World’s Largest Airport, now Abandoned

Prior to the Euro 2012 football tournament, the airport’s construction, which is reported to have cost £658 million ($860 million), was completed. Prior to a devastating outbreak of hostilities between separatist militants from the Donetsk People’s Republic and the Ukrainian armed forces within the airport, Donetsk Airport had been a key hub for roughly 1.1 million travellers.

Airlines like Lufthansa, LOT Polish Airlines, Air Berlin, Aeroflot, and flydubai provided passenger service. But all carriers were required to cease operations in 2014 when the War in Donbass broke out.

The airport experienced warfare twice in 2014: once in May for one day and once in September for three months before Ukrainian forces withdrew. The outcome is a crumbling structure that is riddled with gunshot holes. Its former terminals and lounges were completely demolished after Russia invaded Ukraine in 2022, and it was once more a battleground.

Spain’s Ciudad Real Central Airport

The expensive infrastructure endeavour, which cost a staggering £1 billion ($1.3bn) and debuted in 2008 to great fanfare, was doomed to failure from the beginning. The hub was unable to recruit enough airlines to be profitable due to its remote location and completion amid the 2008 global financial crisis and ensuing recession.

Vueling was the last airline to provide regular service to and from the airport before it stopped doing so in 2011. The private airport shut down after filing for bankruptcy a year later.

In 2012, the airport, which could have accommodated up to 10 million passengers yearly, was essentially shut down. Its main building, lone runway, and adjacent tourist area have all been abandoned since then.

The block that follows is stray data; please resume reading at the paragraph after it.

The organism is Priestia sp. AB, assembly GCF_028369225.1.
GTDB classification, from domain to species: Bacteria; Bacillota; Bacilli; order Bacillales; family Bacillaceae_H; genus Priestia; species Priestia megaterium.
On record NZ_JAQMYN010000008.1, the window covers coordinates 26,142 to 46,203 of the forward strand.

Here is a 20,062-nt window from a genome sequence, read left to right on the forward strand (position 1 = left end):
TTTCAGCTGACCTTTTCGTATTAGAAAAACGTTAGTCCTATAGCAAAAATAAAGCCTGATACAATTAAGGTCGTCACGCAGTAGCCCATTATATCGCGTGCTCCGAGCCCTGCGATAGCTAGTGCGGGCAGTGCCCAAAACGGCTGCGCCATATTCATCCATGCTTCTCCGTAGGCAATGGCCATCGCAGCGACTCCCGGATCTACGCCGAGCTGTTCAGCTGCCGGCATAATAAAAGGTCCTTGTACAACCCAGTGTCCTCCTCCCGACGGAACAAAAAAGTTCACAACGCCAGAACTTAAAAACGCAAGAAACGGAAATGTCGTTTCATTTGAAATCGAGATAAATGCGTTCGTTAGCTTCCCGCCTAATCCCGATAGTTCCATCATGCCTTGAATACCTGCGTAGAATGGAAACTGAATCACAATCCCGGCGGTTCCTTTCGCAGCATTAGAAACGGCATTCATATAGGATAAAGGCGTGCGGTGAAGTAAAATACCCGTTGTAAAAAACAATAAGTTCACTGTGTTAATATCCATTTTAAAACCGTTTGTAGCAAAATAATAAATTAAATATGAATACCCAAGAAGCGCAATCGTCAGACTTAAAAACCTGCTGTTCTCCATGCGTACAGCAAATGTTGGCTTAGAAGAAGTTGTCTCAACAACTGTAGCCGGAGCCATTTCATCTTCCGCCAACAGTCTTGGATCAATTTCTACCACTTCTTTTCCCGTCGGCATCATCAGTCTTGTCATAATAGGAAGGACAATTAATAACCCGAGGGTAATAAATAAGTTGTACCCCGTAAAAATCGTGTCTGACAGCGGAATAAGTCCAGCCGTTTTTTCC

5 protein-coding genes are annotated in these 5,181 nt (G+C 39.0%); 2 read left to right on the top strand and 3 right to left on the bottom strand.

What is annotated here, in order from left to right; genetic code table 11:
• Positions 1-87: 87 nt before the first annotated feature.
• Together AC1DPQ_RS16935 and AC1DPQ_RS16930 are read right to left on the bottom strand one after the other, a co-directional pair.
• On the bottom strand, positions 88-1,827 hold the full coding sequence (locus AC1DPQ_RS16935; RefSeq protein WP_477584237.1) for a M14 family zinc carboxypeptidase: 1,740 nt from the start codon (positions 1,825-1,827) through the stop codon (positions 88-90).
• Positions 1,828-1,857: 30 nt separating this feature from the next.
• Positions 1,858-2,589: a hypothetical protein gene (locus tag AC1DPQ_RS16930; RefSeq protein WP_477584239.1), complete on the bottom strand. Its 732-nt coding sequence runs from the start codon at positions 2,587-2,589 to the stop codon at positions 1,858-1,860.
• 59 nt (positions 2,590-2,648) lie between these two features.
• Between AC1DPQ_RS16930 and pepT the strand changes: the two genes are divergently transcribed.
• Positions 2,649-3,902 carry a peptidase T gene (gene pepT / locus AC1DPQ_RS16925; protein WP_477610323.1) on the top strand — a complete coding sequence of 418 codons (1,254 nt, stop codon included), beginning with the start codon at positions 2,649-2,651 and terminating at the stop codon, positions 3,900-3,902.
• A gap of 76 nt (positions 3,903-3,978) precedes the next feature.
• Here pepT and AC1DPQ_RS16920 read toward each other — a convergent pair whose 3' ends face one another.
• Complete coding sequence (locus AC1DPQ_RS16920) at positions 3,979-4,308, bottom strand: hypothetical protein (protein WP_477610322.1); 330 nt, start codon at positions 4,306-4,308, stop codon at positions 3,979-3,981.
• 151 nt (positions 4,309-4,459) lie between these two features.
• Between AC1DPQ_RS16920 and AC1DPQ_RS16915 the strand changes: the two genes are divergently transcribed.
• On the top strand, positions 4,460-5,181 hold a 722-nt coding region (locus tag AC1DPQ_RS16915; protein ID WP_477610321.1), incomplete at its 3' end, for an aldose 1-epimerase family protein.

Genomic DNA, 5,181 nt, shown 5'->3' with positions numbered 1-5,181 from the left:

In another part of the airport, there is a partially completed walkway that was intended to connect the airport to a station on the high-speed train line that runs between Madrid and Seville. Construction ceased after the airport closed. Additionally, a big parking lot is still completely empty.

Fortunately, things are looking up for the catastrophic ghost airport. After several ownership changes in recent years and an unsuccessful attempt to rebrand as Madrid Airport South, the current owners are thinking about using the facility for tech support and flying instruction.

Greece’s Ellinikon International Airport

Athens’ Ellinikon International Airport was built in 1938 and was the main airport for the city for a long time. It was shut down in 2001 to make place for the brand-new Athens International Airport.

A section of the airport served as a venue for the 2004 Summer Olympic Games in Athens. Baseball, field hockey, and other sports were played on the northwest corner of the property. The airport even modified a hangar to provide room for basketball matches and numerous fencing tournaments.

Since the Olympics, the former airport has been treated with utter disregard. An ambitious plan to transform it into a municipal park was abandoned during Greece’s budgetary crisis, which effectively bankrupted the country.

After acting as a makeshift refugee camp, the area was leased to a gaming development company with the intention of building a casino inside the defunct airport. The airport now gets a new lease on life as Experience Park thanks to the greatest urban rehabilitation project in Europe.

Airport serving Yasser Arafat in the Palestinian Territories

This important international airport was built with funding from the international community not far from Rafah, a city in the Gaza Strip. In 1998, the opening ceremony was attended by Bill Clinton, who was the president of the US at the time.

The airport, which has a capacity of up to 700,000 passengers yearly, is named in honour of the Palestinian leader Yasser Arafat. But only a few years later, in 2001, during the Second Intifada, the airport was compelled to close.

During an Israeli bombing raid, the runway, the state-of-the-art terminal building, and the air traffic control tower all sustained serious damage. Israeli bulldozers rapidly surrounded the area and levelled the majority of the remaining structures.

Israeli authorities have turned down proposals to rebuild the airport, which is today a complete ruin and has been completely abandoned.

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